I've been asked quite a lot recently if you can use alcohol inks on glossy card stock rather than Yupo, as it appears not everyone is able to get their grubby mitts on my new found 'paper' of choice.
I hope my comparison helps to answer many of your questions but please remember I'm in no way an expert, these are just my findings with my experiements.
I'm working with Ranger's alcohol inks and showing the difference in 'movement' on 110gsm Yupo, which is a very lightweight, flimsy 'paper' and glossy cardstock that was sold to be used with alcohol inks.
Ok...to start I dripped 1 drop of Mermaid onto each surface and simply waited for the inks to dry. On the GLOSSY card the ink bloomed into a good, even, solid, circle of colour & dried quickly. On the YUPO it moved more, dried slightly slower and if you look closely has textures and different shades to the edge that almost looks like a slice of a semi-precious stone
This time I dripped another drop and puffed the colour about with my Tim Holtz air spritzer. As the ink on the GLOSSY drys incredibly quickly you have to move in with the spritzer almost immediately. The ink on the YUPO doesn't dry as quick so you have more time to puff your ink in different directions before it drys.
On this example I 'drew' a wiggly line with the ink and allowed it to dry. Again on GLOSSY the ink moved, dried quickly and left a bold, solid block of colour. On the YUPO the ink moved but once more you're left with this kind of sliced stone look with layers of slighty different shades and texture too.
Now I decided to drop 1 drip of Lettuce right next to my first dried drop on ink. The green on the GLOSSY again formed a good circle and merged slightly with the Mermaid. On the YUPO the lettuce seeped into the Mermaid and created its own deeper green edge where the colours met.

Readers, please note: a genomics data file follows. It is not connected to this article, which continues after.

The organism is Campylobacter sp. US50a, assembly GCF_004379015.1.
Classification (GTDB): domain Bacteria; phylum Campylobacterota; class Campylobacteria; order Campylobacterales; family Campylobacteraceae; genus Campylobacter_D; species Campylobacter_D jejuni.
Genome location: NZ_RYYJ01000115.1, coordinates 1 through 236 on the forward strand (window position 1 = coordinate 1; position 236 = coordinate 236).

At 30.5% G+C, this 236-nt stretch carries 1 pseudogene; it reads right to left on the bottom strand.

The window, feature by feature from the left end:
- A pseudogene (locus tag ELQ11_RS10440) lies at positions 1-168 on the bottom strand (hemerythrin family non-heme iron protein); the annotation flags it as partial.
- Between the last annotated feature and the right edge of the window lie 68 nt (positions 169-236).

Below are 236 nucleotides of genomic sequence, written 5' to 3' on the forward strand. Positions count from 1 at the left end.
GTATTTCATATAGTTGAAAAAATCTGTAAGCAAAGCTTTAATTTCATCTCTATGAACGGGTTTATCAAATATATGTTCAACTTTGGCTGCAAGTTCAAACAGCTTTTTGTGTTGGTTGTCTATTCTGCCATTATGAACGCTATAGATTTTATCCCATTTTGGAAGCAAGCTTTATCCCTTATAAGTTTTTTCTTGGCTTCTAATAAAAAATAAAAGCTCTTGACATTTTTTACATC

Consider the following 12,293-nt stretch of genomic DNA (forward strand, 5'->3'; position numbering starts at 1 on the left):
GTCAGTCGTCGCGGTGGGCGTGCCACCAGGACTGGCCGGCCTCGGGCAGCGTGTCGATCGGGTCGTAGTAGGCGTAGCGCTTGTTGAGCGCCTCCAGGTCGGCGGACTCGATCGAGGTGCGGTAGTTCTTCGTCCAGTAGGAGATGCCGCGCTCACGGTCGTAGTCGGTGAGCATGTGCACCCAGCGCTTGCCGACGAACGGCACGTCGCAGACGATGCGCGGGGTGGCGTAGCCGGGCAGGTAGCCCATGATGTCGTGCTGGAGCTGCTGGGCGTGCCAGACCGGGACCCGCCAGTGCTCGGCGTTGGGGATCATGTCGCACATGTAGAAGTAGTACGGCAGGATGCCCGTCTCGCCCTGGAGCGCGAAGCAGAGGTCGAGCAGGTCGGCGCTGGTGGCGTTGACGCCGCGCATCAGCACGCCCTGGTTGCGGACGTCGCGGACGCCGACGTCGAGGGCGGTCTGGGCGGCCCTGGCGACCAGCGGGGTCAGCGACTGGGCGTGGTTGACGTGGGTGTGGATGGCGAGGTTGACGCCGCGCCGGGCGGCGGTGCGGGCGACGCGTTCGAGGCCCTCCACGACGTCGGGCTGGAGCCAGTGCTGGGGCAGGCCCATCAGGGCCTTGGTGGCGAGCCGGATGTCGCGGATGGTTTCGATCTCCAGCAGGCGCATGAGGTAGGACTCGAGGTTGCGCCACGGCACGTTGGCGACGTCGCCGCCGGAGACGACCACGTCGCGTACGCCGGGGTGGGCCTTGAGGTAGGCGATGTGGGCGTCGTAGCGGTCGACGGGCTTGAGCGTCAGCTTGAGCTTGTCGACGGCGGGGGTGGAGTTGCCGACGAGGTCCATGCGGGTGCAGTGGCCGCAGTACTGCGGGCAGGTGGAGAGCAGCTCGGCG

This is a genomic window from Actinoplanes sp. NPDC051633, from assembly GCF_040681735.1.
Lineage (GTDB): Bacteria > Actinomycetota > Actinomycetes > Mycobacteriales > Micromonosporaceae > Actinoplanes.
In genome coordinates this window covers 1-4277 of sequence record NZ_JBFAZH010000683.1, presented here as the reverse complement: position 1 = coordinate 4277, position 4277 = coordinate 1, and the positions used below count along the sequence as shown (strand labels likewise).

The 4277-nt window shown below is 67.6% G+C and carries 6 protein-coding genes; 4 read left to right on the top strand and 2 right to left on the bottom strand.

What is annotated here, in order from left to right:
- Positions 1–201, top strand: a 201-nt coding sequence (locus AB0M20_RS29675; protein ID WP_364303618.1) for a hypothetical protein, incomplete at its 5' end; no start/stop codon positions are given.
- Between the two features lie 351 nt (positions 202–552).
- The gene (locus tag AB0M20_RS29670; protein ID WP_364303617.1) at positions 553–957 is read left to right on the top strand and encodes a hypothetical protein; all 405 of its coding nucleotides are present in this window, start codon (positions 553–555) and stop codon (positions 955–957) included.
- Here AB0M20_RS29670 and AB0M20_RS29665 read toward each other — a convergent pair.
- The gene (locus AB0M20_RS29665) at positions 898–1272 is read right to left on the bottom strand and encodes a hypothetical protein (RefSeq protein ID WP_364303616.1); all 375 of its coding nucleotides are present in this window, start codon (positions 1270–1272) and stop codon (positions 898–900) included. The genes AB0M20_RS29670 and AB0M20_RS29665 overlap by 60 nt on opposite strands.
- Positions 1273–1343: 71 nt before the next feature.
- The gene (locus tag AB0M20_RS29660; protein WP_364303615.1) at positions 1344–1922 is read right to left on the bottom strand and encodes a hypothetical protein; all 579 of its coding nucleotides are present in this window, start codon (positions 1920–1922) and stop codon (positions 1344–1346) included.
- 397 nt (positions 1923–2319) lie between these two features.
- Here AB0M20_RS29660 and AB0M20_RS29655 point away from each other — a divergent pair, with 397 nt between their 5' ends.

I will do another experiment in a different post about merging colours as that's another game to play. I find a lot of time on YUPO that new colours are created when 2 colours meet but you don't always get the same effect on GLOSSY.
In order to show again the difference with puffing inks I dripped another drop of Lettuce on both papers. The result was the same as above. You have far more time on YUPO to make those colours move and create magical looks.
Some inks have a kind of 'glow' about them when dry. For example, on some blue inks they will have a pink edge to them or a yellow ink may have an orange glow. The glow seems to show up much better on the stiffer, more expensive 74lb YUPO (which I think is 200gsm). So here I've dripped 1 drop of Aqua on my GLOSSY & YUPO. On the GLOSSY it's just solid blue but even on the lighter weight YUPO there is a very pale green edge to the ink.
Now this is bizarre....for some reason, certain inks on the 110gsm YUPO just refuse to budge unless you tip the paper or blow it. (Wagging a pointy finger is hopeless!) Here I dripped 1 drop of Eggplant and it reacted as per on the GLOSSY in a nice, neat, solid circle. On the YUPO it did nothing, nadda, zilch and here I am an hour into writing this post and it's done nothing.
This is my temporary colour chart and you'll easily be able to see which colours moved on the 110gsm YUPO, and which little blighters didn't, as I've had to puff the colours about. It seems to be mainly the browns and a few of the blues and I have no idea why.
In summary if you can get your mitts on YUPO of any kind then I would say do that. The 74lb gives you more options but if like me at the moment you're getting a huge kick out of blowing your inks about, then the cheaper 110gsm is perfect for that technique. As the 110gms is so flimsy I stick my pieces on scrap card for better control.
The inks are not absorbed by the YUPO at all which is why I think you get a far superior colour finish. Yes you can use GLOSSY but you have to work uber-fast.
If you try YUPO just once, I promise you will never look back.
Trust me...I'm an addict.
I hope that helps x